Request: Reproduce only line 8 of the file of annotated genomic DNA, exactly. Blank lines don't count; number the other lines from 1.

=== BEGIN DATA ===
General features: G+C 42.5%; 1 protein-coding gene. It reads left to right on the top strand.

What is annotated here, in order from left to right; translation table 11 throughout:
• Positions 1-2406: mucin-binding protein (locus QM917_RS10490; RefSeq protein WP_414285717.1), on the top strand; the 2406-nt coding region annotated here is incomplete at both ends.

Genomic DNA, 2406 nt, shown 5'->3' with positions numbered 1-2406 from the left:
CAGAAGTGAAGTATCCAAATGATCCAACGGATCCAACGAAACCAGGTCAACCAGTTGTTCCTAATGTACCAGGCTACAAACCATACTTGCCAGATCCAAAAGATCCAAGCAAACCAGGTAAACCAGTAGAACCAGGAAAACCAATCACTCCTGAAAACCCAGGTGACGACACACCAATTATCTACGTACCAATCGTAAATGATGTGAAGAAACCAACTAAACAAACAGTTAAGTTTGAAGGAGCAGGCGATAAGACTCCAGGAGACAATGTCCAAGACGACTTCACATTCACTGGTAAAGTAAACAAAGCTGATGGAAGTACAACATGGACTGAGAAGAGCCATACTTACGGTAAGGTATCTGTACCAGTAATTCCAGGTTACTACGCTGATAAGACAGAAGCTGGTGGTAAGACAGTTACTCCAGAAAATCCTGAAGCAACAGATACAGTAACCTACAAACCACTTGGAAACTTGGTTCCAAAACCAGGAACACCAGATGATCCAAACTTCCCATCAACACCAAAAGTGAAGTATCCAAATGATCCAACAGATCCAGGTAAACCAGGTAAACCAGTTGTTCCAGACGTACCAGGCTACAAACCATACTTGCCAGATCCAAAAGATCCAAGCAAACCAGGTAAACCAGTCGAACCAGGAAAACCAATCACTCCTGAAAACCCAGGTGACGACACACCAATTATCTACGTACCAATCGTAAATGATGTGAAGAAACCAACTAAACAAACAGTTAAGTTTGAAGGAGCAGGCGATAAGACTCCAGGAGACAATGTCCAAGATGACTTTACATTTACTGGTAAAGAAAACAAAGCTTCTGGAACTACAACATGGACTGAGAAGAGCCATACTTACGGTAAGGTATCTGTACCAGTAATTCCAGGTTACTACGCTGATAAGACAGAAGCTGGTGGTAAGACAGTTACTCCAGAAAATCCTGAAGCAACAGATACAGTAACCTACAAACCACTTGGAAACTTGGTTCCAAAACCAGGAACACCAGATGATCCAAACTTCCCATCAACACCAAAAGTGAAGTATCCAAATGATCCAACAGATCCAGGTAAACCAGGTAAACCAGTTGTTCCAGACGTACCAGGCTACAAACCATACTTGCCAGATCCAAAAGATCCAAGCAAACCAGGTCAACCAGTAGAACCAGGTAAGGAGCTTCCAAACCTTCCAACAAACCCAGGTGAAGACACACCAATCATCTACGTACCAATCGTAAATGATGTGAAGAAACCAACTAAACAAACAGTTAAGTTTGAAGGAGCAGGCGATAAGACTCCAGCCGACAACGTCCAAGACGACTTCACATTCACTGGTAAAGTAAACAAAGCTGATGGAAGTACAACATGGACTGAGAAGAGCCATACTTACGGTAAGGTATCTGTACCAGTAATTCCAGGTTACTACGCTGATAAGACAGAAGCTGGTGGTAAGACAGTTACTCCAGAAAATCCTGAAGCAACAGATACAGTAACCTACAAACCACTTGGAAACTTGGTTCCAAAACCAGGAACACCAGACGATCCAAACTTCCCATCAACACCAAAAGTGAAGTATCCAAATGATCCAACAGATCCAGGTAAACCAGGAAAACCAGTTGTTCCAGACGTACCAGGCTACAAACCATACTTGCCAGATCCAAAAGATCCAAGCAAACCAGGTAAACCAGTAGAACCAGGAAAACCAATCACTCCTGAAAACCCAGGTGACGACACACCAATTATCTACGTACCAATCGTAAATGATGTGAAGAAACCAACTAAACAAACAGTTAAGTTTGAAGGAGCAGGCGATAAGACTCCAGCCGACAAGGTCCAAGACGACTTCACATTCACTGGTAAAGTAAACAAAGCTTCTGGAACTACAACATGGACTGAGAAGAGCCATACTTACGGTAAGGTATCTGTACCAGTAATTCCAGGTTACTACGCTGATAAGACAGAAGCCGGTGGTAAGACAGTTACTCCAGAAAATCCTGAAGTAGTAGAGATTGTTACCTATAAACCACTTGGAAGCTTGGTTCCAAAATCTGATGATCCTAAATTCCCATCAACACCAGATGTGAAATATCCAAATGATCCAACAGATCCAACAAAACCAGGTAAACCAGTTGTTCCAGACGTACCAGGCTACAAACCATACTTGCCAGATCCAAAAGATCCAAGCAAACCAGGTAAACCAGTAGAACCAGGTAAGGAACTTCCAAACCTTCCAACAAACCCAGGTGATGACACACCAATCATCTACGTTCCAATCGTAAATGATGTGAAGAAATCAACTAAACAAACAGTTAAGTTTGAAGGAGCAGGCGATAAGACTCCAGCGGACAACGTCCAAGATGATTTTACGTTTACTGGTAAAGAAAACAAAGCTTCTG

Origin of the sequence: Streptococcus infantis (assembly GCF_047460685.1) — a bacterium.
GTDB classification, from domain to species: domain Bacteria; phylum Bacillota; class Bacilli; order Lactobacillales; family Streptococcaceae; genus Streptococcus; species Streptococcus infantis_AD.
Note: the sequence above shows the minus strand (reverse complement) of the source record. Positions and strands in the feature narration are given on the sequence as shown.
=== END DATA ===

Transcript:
Note: the sequence above shows the minus strand (reverse complement) of the source record. Positions and strands in the feature narration are given on the sequence as shown.